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Nobelist, Co-Discoverer of 'Blueprint' Genes
Long-Time NICHD Grantee Lewis Dies

By Robert Bock

Dr. Edward B. Lewis, a long-time NICHD grantee who received the Nobel Prize for discovering the genes that serve as "blueprints" for the formation of limbs and organs in the early embryo, died recently of cancer at age 86. His contributions came from studying the fruit fly Drosophila melanogaster, an important research model in the field of genetics. He was a 32-year recipient of NICHD support.

"Edward Lewis moved the study of human development a giant step forward," said NICHD director Dr. Duane Alexander. "His work opened a new field of inquiry into the genetic mechanisms underlying many classes of birth defects."

Dr. Edward B. Lewis
Lewis made his discoveries long before the tools of molecular biology had become available. He identified a mutant fruit fly with two sets of wings, instead of the normal single set, and demonstrated that the genetic defect caused the abnormality. Through the years, Lewis isolated other mutants, eventually mapping genes controlling such traits as eye and limb development to specific locations on the third chromosome. These genes were later named "homeotic selector genes," from the Greek word "homeos," meaning "likeness." He determined that these genes appear on the chromosome in an order corresponding to the position of the body parts they control.

In 1995, Lewis shared the Nobel Prize in Physiology or Medicine with Drs. Christiane Nüsslein-Volhard and Eric F. Wieschaus, who identified the genes controlling the development of the fruit fly's body segments. Wieschaus is also a long-term NICHD grantee. The genes the three researchers discovered were later found to have counterparts in mammals and have critical functions in the development of mice and humans.

"Dr. Lewis' work in the fruit fly had a major impact on the understanding of normal development in humans," said Dr. Max Muenke, chief of the Medical Genetics Branch at NHGRI. "Numerous birth defects can now be explained by mutations in human genes analogous to those Dr. Lewis first identified in the fruit fly."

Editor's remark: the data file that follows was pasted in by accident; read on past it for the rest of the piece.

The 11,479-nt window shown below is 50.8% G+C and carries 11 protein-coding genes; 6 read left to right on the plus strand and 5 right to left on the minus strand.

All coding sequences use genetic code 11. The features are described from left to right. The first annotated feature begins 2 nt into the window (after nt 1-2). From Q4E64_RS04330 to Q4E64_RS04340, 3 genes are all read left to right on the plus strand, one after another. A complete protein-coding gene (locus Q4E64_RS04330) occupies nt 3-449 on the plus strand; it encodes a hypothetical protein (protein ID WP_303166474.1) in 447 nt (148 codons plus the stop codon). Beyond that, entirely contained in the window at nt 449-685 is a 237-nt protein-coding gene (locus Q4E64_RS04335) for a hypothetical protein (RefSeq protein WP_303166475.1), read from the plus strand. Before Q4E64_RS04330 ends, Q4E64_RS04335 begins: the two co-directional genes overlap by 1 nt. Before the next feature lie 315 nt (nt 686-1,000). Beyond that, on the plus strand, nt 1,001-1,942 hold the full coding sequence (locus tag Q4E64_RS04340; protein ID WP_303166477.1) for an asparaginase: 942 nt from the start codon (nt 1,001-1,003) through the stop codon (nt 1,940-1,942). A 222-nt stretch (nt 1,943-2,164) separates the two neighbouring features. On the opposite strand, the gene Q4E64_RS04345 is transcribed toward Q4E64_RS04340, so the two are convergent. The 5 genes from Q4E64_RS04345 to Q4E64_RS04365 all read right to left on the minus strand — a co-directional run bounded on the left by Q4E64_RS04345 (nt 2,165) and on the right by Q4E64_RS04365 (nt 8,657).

One such birth defect, craniosynostosis, affects roughly one in every 2,500 infants, Muenke added. The disorder results in a premature fusing of the bones in the skull. Human counterparts to other genes Lewis discovered are involved in disorders of the brain, spine and eyes. Still others have been implicated in cleft lip and palate and in polydactyly (extra fingers and toes).

"Dr. Lewis was very frugal in his requests and resourceful in his use of NIH grant funds," explained Dr. Tyl Hewitt, chief of NICHD's Developmental Biology, Genetics and Teratology Branch. "Considering the impact of his findings, he made remarkable discoveries on a shoe string budget."

Lewis was a long-time NICHD grantee who received the Nobel Prize for discovering the genes that serve as "blueprints" for the formation of limbs and organs in the early embryo.

Lewis received his first grant from NICHD in 1972, and it was renewed each time he applied for support. In 1997, he received a MERIT (Method To Extend Research In Time) Award, which supported his work until his death.

Born in 1918, in Wilkes-Barre, Pa., Lewis developed an interest in fruit fly genetics as a high school student. He was awarded a bachelor's degree from the University of Minnesota in 1939 and earned his doctorate in genetics from the California Institute of Technology in 1942. Except for 4 years in the U.S. Army Air Corps during World War II, he remained with Caltech for his entire career. He became chairman of the biology program in 1966, a position he held until he retired from the faculty in 1988.

Although he gave up his faculty position, Lewis continued his research until shortly before his death. With NICHD support, he took advantage of new techniques and advances in molecular genetics and used them to gain a greater understanding of the genes he had discovered.

Lewis was a member of the National Academy of Sciences, the American Academy of Arts and Sciences, the Royal Society (London), and many other organizations. In addition to the Nobel Prize, Lewis received numerous awards for his scientific contributions, including the Albert Lasker Award for Basic Medical Research in 1991 and the National Medal of Science in 1990. In 2003, he was inducted into the NICHD Hall of Honor, an award presented by the institute in recognition of scientists it has supported who have made outstanding contributions to their research fields.

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